Article: Is it time to revisit your hiring decision?

Talent Acquisition

Is it time to revisit your hiring decision?

A lengthy discussion during job interview can save businesses dime a dozen
Is it time to revisit your hiring decision?
 

A decorated resume which shows an impressive line-up of academic and professional accolades may not be good enough when hiring the right person

 

A lengthy discussion during job interview can save businesses dime a dozen

Tony Hsieh, CEO of Zappos won't hire outstanding candidates if they don't fit the Zappos culture and he chooses to fire those who don't inspire it. The reason for this is clear – hiring mistakes cost Zappos.com $100 million. While this is the brutal truth about hiring mistakes, most companies continue to either spend too less time on their hiring process or leave hiring decisions to the judgment of those who are not necessarily the best qualified for the job.

A common mistake recruiters make, is that they depend mostly on their hunch when making a hiring decision. Managers are often tempted to offer a job right after an interview because they feel 'that candidate' is perfect; but is that correct or even fair? The CIPD survey report Recruitment, Retention and Turnover (2009) estimated the average direct cost of recruitment per individual in the UK in 2009 for workers in the managerial and professional category, to be £7,750, rising to £11,000. Whether it is a small start-up business or a large organization, every business makes recruitment errors. And if this 2009 number is anything to go by, a bad hiring decision in the present context is a clear path to seriously damage any business. Yet, how many recruiters take the time to revisit a hiring decision and ask twice of themselves and the candidate on the required fitment for the role?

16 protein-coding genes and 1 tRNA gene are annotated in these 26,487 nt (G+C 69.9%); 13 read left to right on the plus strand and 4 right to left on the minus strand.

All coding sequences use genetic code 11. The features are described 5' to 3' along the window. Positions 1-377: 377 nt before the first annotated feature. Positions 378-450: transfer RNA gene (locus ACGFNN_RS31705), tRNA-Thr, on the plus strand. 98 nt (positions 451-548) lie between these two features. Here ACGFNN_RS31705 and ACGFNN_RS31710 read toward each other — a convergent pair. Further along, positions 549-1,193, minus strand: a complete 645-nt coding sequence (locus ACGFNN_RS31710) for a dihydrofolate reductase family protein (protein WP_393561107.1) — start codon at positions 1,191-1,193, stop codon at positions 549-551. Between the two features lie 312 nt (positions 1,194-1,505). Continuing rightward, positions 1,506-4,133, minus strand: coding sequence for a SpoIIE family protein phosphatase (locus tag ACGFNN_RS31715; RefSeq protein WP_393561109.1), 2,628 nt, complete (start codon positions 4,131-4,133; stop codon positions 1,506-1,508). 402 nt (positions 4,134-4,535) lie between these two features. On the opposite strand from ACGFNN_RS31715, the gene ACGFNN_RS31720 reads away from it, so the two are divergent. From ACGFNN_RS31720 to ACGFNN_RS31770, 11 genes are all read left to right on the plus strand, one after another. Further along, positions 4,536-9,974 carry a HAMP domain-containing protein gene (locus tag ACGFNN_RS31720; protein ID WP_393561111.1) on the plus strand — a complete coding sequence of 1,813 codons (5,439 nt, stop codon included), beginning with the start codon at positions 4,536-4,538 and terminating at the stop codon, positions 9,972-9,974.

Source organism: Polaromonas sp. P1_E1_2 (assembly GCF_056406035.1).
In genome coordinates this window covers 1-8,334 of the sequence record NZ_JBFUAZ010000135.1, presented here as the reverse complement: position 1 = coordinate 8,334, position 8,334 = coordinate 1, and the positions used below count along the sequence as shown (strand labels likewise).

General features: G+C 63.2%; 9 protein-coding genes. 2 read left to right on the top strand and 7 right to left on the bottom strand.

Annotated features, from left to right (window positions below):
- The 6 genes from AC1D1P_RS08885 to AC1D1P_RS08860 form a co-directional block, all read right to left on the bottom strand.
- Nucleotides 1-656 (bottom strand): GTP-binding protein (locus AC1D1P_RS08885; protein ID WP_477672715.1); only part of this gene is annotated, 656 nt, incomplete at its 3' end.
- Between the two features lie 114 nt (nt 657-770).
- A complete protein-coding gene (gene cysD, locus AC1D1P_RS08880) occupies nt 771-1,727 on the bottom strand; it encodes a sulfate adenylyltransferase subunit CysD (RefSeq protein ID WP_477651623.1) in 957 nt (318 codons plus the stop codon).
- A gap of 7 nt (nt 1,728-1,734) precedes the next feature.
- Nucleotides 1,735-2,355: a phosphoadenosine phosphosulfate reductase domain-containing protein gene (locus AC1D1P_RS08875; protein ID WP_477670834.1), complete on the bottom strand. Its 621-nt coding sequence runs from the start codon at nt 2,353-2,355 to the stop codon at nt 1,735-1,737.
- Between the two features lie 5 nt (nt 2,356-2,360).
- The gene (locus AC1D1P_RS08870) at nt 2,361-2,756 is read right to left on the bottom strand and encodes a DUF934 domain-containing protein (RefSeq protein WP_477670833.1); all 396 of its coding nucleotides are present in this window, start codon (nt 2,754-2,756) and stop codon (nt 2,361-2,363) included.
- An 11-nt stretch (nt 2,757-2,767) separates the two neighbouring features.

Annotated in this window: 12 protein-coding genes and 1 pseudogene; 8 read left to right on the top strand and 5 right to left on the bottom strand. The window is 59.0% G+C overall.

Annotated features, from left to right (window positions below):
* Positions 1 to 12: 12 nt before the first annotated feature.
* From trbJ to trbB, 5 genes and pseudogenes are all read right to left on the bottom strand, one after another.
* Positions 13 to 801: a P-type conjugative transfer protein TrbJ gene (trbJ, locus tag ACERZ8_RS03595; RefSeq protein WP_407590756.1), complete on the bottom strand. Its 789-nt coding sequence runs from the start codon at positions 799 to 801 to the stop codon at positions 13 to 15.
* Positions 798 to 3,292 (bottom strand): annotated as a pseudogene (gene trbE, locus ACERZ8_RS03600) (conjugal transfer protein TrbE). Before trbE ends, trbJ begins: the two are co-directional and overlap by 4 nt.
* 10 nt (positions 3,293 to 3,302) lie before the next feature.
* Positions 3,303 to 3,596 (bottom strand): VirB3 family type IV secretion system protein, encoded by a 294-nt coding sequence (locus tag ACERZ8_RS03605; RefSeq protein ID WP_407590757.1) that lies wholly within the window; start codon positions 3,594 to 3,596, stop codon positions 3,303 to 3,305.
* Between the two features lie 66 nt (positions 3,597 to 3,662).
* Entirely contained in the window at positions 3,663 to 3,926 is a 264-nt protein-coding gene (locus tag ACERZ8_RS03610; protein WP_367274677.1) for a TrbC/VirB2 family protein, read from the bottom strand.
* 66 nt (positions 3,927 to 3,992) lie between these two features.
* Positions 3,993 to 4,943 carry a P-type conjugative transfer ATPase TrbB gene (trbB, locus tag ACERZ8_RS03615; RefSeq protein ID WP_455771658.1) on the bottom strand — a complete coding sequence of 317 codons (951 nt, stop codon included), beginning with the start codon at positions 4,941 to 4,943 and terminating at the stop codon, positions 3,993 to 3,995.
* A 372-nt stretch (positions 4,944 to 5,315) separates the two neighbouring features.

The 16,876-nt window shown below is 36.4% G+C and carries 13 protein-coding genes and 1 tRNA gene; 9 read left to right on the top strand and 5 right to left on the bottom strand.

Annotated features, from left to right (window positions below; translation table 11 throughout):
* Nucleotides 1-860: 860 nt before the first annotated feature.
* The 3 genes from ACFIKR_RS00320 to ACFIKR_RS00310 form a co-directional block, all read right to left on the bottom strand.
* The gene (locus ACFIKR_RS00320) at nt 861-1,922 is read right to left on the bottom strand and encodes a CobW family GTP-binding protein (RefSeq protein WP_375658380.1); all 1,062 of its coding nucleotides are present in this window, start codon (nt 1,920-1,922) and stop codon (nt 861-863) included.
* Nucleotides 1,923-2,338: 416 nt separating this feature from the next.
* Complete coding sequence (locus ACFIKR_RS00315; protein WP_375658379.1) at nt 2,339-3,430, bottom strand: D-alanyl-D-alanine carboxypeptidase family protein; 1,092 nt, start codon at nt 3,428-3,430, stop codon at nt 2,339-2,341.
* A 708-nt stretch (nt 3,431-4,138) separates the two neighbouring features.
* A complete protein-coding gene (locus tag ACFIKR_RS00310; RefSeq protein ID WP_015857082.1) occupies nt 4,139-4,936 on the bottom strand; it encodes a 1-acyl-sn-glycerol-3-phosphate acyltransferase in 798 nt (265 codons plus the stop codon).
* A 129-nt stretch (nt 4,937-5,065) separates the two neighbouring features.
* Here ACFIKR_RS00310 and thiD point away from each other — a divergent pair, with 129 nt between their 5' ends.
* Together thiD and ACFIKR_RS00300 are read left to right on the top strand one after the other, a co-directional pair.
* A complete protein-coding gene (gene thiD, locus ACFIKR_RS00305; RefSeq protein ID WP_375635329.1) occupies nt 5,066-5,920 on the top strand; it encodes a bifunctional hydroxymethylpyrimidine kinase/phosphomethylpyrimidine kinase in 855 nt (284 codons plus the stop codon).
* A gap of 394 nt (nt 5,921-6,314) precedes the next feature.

Many companies encourage lengthy discussions during the recruitment process to gain the required intelligence on finding the right culture fit. Online retailer, Zappos has a unique take on how to hire employees who "get it." At Harvard Business Publishing, Bill Taylor, Co-founder of Fast Company reports that after a week of high-intensity training, Zappos call center employees get ‘The Offer’, "If you quit today, we will pay you for the amount of time you've worked, plus we will offer you a $1,000 bonus." Even after an intensive hiring process which identifies the best candidate for the company, Zappos reserves its right to revisit its decision and reconsider earlier than later. Successful companies often base their recruitment decisions on finding those who fit the culture. IKEA’s hiring strategy focuses on attracting people to the IKEA values, culture and its endless opportunities. Therefore, the recruitment focus is to hire those who will fit the culture and appreciate the opportunities and responsibilities that IKEA provides its employees for growth and development.

Hiring good employees can be challenging. A decorated resume which shows an impressive line-up of academic and professional accolades may not be good enough when hiring the right person for the job and the company. While prospective recruits may have the right skills to match the job – including education and work history – there are multiple characteristics beyond what’s outlined on paper that will determine if an employee is right for the job. And this requires recruiters to seriously start looking at ‘asking it twice’. A detailed conversation with a prospective candidate to find the right fitment can save companies a lot of time and money.  

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Topics: Talent Acquisition

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